Behind the scenes of ‘The Woman King’ with Hollywood superstar Viola Davis
DUBAI: In the 26 years since her screen debut, 57-year-old American actress Viola Davis has become the only black American to win the acting triple crown – an Oscar, an Emmy and a Tony, had his star included on the Hollywood Walk of Fame, and was even named by the New York Times as one of the 10 best actors of the century. Never, however, has she been so proud of a movie as she is of “The Woman King.”
“For the first time in my career, I had an agency — an agency to be able to control the narrative for myself, to have a character that reflected me,” Davis told Arab News. “It’s a story where I don’t have to take my darkness away for the role to work. It meant freedom – that’s what it meant.
Directed by Gina Prince-Bythewood (“Love & Basketball,” “The Secret Life of Bees”), “The Woman King” is the kind of movie many have been asking for decades — a historical epic in the style of “Braveheart” or “Gladiator” which focuses on the history of African leaders. It is set in the actual West African kingdom of Dahomey in 1823 and focuses on General Nanisca (Davis), the woman who would become the “king” of Dahomey.
For Bythewood, this is the film she has dreamed of making all her career. “‘Braveheart’ is one of my favorite movies and I’ve always wanted to do our ‘Braveheart.’ , says Bythewood.
Doing so, however, was anything but easy. Davis and her husband, Julius Tennon, fought for seven years, with Bythewood coming last year to help assemble a cast worthy of such an ambitious project.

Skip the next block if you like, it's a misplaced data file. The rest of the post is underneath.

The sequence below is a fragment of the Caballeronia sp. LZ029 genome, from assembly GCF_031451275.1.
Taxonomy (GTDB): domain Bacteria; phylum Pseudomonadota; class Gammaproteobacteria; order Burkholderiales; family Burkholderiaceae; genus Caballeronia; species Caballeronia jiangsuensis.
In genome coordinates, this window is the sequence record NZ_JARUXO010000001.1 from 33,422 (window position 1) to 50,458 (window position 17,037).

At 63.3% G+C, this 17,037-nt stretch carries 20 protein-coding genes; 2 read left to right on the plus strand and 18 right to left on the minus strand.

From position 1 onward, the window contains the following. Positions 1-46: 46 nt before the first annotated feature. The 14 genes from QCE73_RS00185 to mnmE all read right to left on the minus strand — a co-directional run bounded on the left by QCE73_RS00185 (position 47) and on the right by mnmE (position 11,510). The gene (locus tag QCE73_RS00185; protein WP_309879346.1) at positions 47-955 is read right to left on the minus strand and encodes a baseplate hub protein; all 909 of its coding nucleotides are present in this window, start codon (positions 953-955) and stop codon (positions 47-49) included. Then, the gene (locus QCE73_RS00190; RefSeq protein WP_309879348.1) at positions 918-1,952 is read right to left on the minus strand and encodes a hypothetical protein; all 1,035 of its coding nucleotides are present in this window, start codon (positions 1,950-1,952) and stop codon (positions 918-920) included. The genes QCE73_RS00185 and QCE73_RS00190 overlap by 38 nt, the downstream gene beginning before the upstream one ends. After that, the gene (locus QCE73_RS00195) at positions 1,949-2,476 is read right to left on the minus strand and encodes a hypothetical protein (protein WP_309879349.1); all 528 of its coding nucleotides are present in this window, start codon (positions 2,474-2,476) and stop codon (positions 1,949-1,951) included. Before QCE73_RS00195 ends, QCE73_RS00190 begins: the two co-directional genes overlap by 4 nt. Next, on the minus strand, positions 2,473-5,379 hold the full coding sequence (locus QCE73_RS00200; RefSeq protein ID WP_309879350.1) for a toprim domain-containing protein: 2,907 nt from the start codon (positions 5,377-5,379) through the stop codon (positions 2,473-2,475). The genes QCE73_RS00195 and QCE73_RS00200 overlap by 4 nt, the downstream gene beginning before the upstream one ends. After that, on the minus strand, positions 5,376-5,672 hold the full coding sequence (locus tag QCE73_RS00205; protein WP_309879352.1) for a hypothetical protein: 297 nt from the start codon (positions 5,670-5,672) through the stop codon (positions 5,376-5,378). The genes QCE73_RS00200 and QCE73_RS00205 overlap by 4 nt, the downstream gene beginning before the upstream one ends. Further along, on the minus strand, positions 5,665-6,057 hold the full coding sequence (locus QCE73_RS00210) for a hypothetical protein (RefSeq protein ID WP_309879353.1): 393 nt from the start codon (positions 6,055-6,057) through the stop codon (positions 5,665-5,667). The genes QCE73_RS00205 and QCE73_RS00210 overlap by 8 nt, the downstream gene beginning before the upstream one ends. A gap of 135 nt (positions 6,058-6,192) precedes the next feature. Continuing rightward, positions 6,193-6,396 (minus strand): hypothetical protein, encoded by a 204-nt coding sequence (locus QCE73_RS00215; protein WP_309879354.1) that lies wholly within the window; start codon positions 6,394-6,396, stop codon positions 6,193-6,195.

“To go from that desire to a green light is a lot. It’s a lot of fighting. That’s a lot of moving parts. That’s a lot of casting. But I feel like it happened at the right time. And certainly, I feel like all of my work so far has allowed me to be able to tell that story and tell it in the right way,” Bythewood says.
The team has assembled a cast of up-and-coming talent, including Lashana Lynch (“Doctor Strange 2,” “No Time to Die”), John Boyega (“Star Wars” sequel trilogy) and Thuso Mbedu (“The Path clandestine iron”), each of which took on different historical figures that showed the complicated nature of 19th century Africa, in which prominent West African kingdoms worked with European slavers to sell those whom they they overcame in battle, a practice they later rejected.
“I really had to learn about this story, and once I did, I had a responsibility to represent this man not to run away from his conflicts, especially conflicts that are quite negative,” Boyega says. “I had to be open to the reality of evil, in the interest of good representation.”
At the center of it all is Davis herself, giving perhaps the best performance of her career.
“This film would not have been made without Viola. Nobody else can be Nanisca, and she’s all she is off-screen as she is on-screen. She is so powerful,” says Bythewood.
“She wants collaboration, and we had a great time building that character. She wasn’t familiar with fighting and stunts because she had never done it before, but I did, so I brought my athlete mentality and let her know what it’s really like to be in a ring, hit or be hit, swing a gun Once we had that, we were really able to build from there, and once we had the Viola performance, we had our key ingredient,” Bythewood continues.
For Lynch, it wasn’t just about telling the story of an African kingdom – it was the story of a society ruled by a black woman, a society that had never been explored on screen. before, and she and the team felt a huge responsibility to do so. properly.
“For these women, this is the first time that we are telling their story. We have to do them good. They are our ancestors. These women are the reason we are here on this earth,” says Lynch.